By Safa Haeri

As the economic situation worsens in the Islamic Republic and the people's expectations grows as a result of the domination of the reformists over the new Majles (parliament), political and economic experts expressed their pessimism concerning the future of the economic situation under present conditions.

Former president Ayatollah Ali Akbar Hashemi Rafsanjani who compared himself to the greatest Iranian and world's economists and bestowed to himself the grandiose name of "General of Reconstruction" left to Mr. Mohammad Khatami who replaced him on 23 May 1997 a legacy of more than 30 billions US Dollars of foreign debts.

The new president has charm, charisma, a political program that was opposed by the conservatives, but had no economic plans.

"When he was elected against all odds, Mr. Khatami, nevertheless, thanks to a handful of loyal economic experts, realised that there could be no economic progress without political stability and this became one of the main battle grounds between the reformists and the conservatives", noted Dr. Fereydun Khavand, a professor of economics with Paris universities.

Ever since Mr. Khatami was elected on reform programs, the ruling conservatives who were badly defeated at the recent legislative elections attacked him on his economic failures. Conservatives-controlled newspapers like "Reslalat" that speaks for the powerful bazaar and the ultra-conservatives, never hesitated to report labour unrest, strikes by workers who have not been paid for months and the ever increasing numbers of bankrupted businesses, factories and companies.

In his inaugural address to the Sixth Majles of the Islamic Republic, Ayatollah Ali Khameneh'i, the leader of the regime stressed on this economic point and among difficulties peoples faces, cited the dwindling value of the national money, the Rial, against major foreign currencies but particularly the Green Back, the spiralling increase in the prices of basic foods and inflation.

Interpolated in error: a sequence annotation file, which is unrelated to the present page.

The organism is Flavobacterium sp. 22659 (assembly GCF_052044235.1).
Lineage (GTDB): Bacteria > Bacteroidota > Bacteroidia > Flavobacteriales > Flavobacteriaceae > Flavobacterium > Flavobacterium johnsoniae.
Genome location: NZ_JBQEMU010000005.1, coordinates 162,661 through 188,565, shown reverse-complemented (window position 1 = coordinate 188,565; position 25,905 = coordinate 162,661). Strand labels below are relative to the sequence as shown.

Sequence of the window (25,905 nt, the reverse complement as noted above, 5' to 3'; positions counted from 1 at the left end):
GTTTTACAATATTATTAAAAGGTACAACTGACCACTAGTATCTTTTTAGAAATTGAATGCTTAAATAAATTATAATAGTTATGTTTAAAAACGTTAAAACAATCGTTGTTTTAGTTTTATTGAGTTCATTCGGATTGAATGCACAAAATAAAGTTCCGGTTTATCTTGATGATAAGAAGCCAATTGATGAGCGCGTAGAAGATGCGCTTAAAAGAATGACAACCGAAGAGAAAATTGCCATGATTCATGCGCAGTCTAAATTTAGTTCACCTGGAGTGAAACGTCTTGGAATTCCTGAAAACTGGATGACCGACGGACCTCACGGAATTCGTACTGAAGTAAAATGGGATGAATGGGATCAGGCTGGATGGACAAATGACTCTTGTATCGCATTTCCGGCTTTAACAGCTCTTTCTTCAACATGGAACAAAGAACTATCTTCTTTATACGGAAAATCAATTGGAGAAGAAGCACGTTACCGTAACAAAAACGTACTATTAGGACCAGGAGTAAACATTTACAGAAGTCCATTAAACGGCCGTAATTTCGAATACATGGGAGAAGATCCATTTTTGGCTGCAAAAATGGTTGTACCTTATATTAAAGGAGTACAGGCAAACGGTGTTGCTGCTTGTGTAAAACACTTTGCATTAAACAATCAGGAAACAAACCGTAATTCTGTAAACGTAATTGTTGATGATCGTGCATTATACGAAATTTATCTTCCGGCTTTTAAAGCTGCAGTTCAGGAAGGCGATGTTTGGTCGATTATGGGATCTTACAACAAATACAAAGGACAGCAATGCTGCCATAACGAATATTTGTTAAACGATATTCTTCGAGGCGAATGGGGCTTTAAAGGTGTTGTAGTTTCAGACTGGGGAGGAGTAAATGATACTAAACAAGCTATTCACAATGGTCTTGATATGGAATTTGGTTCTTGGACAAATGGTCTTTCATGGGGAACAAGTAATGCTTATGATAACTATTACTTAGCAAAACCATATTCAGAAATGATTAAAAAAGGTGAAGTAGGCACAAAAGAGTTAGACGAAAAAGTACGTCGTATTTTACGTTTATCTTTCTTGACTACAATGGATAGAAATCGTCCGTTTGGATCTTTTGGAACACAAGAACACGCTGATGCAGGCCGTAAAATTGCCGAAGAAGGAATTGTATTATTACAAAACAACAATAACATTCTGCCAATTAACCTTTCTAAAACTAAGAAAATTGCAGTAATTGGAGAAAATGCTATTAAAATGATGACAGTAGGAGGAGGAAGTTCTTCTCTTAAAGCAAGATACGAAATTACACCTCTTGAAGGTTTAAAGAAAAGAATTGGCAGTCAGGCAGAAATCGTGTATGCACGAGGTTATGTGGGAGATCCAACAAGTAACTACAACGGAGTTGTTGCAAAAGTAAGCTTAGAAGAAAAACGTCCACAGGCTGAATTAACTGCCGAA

But he did not mentioned obstacles, created mostly by the conservatives forces and the traditional bazaar that stops the Iranian economy to shift from speculation to production.

It was in fact on his order that the last Majles did not approved bills presented by the government to scrap some of the most blatant of the subsidies, particularly the one on fuel oil that serves the have ones more than the deprived.

Like the Communist system, the Islamic Republic when came to power 21 years ago promised a classless society. Grand Ayatollah Khomeini whom the regime celebrated today the eleventh years of his death went as far as promising the Iranians free bread free oil and free taxes.

He brought down the "Royal Palace" with the help of the lumpen, the "mostaz'afin" (deprived), he called them, to whom he promised all the palaces, but as one Tehran resident told Iran Press Service, "today, we have this situation where 99 per cent of the population has become mostaz'af against one per cent connected to the ruling mollahs who are multi-billionnaires".

According to official and independent sources, inflation runs at between 20 to 50 percent while the unemployment ranges between 17 to 25 per cent

"To keep the unemployment at the present level, one needs to create 800.000 new jobs each year. In order to achieve this goal, one needs a growth rate of at least 6 per cent and this while Iran is registering a negative growth rate", Dr. Khavand observed.

The economy of the Islamic Republic is based on speculation controlled by the few nouveaux riches who have money. At the same time, as prices go up "not daily, but hourly", corruption has became both a national plague and sport.

To the conservatives who like Mr. Khameneh'i, would like to government to give priority to economic problems instead of political ones, Mr. Khatami observes that there could be no economic progress without political stability.

Because of the absence of political stability, a sound and clear economic plan, conflicting and repeating regulations, the flight of capital from Iran has reached alarming proportions, as according to some Iranian officials, more than 3000 new Iranian small, medium and large size business have been registrated in the United Arab Emirates.

The election to the post of Speaker of the new Majles of Hojjatoleslam Mehdi Karrubi, a cleric close to the refornists but also accepted by the conservatives is considered as a "bad omen" for the future of Iranian economy.

The only hope for the government is the high price of oil that allow Mr. Khatami to implement some of his reforms. The problem is that every bill passed by the Majles must be approved by the ultra-conservative Council of Guardians and in case of difference between the two, the matter has to be dealt by the Expediency Council that is chaired by Mr. Rafsanjani, meaning by the man known as the "father of corruption". ENDS MAJLES ECONOMY 3600


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Iran Press Service
Iran Press Service
Editor-in-Chief: Safa Haeri
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